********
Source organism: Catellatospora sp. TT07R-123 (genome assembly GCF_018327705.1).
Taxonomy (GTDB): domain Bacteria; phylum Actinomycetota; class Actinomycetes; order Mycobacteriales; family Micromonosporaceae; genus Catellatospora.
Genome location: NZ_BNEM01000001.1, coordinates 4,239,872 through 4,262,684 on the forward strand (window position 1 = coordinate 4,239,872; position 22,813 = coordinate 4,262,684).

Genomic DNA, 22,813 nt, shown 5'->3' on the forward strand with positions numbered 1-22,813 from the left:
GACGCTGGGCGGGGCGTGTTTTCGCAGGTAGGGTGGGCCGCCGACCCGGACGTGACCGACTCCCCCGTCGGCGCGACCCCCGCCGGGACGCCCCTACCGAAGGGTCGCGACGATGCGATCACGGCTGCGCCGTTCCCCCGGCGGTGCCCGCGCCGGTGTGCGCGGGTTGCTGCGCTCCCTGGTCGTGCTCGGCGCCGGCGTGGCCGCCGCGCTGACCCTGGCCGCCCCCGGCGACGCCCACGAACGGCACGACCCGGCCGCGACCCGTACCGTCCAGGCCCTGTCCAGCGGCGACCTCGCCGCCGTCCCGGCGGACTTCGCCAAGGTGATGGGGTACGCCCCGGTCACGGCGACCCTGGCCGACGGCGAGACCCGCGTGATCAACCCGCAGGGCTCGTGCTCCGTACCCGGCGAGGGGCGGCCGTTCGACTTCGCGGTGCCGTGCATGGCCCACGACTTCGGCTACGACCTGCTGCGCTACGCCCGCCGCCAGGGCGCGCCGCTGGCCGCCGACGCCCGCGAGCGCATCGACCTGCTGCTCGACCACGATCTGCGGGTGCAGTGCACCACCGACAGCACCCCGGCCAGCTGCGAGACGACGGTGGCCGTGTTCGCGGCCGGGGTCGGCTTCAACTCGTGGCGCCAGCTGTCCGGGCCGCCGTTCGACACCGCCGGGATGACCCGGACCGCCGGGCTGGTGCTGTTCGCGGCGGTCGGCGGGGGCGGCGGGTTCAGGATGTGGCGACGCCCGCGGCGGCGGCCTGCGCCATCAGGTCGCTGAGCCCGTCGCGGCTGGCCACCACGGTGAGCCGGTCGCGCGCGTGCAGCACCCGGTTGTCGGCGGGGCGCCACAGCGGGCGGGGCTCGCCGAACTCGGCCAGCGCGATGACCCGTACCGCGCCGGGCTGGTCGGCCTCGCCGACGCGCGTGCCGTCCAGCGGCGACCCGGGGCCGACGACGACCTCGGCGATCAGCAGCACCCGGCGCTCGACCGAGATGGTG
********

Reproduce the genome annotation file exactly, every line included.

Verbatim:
Source organism: Catellatospora sp. TT07R-123 (genome assembly GCF_018327705.1).
Taxonomy (GTDB): domain Bacteria; phylum Actinomycetota; class Actinomycetes; order Mycobacteriales; family Micromonosporaceae; genus Catellatospora.
Genome location: NZ_BNEM01000001.1, coordinates 4,239,872 through 4,262,684 on the forward strand (window position 1 = coordinate 4,239,872; position 22,813 = coordinate 4,262,684).

Genomic DNA, 22,813 nt, shown 5'->3' on the forward strand with positions numbered 1-22,813 from the left:
GACGCTGGGCGGGGCGTGTTTTCGCAGGTAGGGTGGGCCGCCGACCCGGACGTGACCGACTCCCCCGTCGGCGCGACCCCCGCCGGGACGCCCCTACCGAAGGGTCGCGACGATGCGATCACGGCTGCGCCGTTCCCCCGGCGGTGCCCGCGCCGGTGTGCGCGGGTTGCTGCGCTCCCTGGTCGTGCTCGGCGCCGGCGTGGCCGCCGCGCTGACCCTGGCCGCCCCCGGCGACGCCCACGAACGGCACGACCCGGCCGCGACCCGTACCGTCCAGGCCCTGTCCAGCGGCGACCTCGCCGCCGTCCCGGCGGACTTCGCCAAGGTGATGGGGTACGCCCCGGTCACGGCGACCCTGGCCGACGGCGAGACCCGCGTGATCAACCCGCAGGGCTCGTGCTCCGTACCCGGCGAGGGGCGGCCGTTCGACTTCGCGGTGCCGTGCATGGCCCACGACTTCGGCTACGACCTGCTGCGCTACGCCCGCCGCCAGGGCGCGCCGCTGGCCGCCGACGCCCGCGAGCGCATCGACCTGCTGCTCGACCACGATCTGCGGGTGCAGTGCACCACCGACAGCACCCCGGCCAGCTGCGAGACGACGGTGGCCGTGTTCGCGGCCGGGGTCGGCTTCAACTCGTGGCGCCAGCTGTCCGGGCCGCCGTTCGACACCGCCGGGATGACCCGGACCGCCGGGCTGGTGCTGTTCGCGGCGGTCGGCGGGGGCGGCGGGTTCAGGATGTGGCGACGCCCGCGGCGGCGGCCTGCGCCATCAGGTCGCTGAGCCCGTCGCGGCTGGCCACCACGGTGAGCCGGTCGCGCGCGTGCAGCACCCGGTTGTCGGCGGGGCGCCACAGCGGGCGGGGCTCGCCGAACTCGGCCAGCGCGATGACCCGTACCGCGCCGGGCTGGTCGGCCTCGCCGACGCGCGTGCCGTCCAGCGGCGACCCGGGGCCGACGACGACCTCGGCGATCAGCAGCACCCGGCGCTCGACCGAGATGGTG